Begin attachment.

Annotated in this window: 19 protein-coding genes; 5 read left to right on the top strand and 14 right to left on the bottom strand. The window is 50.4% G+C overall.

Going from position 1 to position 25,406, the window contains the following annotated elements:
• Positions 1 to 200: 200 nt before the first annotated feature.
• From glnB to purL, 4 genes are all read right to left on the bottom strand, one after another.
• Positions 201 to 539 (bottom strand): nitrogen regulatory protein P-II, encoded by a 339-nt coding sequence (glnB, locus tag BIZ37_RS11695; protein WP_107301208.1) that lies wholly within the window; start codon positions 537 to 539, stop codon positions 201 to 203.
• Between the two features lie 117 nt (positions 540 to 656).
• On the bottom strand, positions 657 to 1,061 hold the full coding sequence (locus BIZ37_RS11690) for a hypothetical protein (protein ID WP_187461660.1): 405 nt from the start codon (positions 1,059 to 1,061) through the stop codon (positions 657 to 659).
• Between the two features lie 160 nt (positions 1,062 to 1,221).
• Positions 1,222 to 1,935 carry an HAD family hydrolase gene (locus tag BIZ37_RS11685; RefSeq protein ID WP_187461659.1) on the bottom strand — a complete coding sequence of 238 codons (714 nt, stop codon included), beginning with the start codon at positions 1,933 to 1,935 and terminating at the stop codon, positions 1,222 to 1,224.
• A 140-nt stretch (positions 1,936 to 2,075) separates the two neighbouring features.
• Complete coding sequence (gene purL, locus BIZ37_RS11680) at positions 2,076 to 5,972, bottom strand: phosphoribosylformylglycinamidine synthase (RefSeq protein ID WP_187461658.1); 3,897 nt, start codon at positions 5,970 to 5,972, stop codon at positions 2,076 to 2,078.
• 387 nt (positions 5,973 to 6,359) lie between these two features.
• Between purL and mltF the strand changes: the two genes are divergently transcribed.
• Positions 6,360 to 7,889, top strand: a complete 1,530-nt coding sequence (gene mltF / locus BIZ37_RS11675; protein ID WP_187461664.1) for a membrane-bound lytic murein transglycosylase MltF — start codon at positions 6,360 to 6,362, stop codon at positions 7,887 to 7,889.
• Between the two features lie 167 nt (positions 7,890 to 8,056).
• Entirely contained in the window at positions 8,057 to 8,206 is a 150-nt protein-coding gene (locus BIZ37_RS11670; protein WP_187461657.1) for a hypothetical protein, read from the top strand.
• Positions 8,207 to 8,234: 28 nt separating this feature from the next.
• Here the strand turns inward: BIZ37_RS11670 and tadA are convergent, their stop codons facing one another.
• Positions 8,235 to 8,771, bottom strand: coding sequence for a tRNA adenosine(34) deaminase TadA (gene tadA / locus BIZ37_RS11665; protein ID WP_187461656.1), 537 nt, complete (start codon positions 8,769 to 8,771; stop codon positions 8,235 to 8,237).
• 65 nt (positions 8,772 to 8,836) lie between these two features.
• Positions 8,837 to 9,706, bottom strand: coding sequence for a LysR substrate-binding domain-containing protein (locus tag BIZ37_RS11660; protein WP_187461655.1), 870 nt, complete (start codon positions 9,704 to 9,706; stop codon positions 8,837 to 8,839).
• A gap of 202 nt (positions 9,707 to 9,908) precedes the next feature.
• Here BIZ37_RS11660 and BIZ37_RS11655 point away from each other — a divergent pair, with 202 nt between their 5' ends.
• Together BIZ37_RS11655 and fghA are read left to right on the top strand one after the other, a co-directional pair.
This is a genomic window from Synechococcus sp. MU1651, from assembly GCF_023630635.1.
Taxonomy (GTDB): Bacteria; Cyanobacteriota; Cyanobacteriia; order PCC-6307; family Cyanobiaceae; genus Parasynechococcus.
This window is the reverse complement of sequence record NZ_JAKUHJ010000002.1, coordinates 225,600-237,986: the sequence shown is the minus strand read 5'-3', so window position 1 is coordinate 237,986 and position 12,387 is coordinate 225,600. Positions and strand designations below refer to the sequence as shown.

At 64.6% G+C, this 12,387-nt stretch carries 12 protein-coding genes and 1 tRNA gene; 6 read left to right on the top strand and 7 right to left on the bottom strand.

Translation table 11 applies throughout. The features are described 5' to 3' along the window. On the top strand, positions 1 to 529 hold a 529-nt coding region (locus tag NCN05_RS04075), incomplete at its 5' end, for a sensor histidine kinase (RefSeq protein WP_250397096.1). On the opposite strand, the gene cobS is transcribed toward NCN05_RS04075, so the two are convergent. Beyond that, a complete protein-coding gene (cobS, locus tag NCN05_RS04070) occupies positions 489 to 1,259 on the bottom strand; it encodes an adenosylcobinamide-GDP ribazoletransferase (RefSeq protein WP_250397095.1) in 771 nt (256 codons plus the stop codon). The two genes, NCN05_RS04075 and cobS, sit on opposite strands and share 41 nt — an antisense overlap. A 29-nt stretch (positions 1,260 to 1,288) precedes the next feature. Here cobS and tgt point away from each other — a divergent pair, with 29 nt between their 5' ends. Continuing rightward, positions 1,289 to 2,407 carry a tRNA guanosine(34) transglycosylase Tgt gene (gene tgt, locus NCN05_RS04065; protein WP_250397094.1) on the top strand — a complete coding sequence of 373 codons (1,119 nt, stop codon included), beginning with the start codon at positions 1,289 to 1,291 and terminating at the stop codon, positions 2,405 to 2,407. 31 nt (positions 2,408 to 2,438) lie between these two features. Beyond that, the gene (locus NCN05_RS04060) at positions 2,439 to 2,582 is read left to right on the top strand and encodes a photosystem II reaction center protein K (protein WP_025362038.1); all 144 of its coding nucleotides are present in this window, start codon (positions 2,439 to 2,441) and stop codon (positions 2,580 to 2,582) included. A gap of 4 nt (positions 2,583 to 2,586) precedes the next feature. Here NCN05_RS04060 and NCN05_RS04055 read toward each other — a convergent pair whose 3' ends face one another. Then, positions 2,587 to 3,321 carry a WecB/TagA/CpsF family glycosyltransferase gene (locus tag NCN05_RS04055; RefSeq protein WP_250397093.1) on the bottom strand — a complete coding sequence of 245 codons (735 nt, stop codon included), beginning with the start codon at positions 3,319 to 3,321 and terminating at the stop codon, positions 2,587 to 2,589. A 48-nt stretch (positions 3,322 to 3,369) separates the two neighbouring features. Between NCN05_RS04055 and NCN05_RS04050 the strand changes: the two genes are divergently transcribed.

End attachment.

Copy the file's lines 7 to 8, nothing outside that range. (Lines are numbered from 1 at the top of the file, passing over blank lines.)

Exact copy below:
• On the bottom strand, positions 657 to 1,061 hold the full coding sequence (locus BIZ37_RS11690) for a hypothetical protein (protein ID WP_187461660.1): 405 nt from the start codon (positions 1,059 to 1,061) through the stop codon (positions 657 to 659).
• Between the two features lie 160 nt (positions 1,062 to 1,221).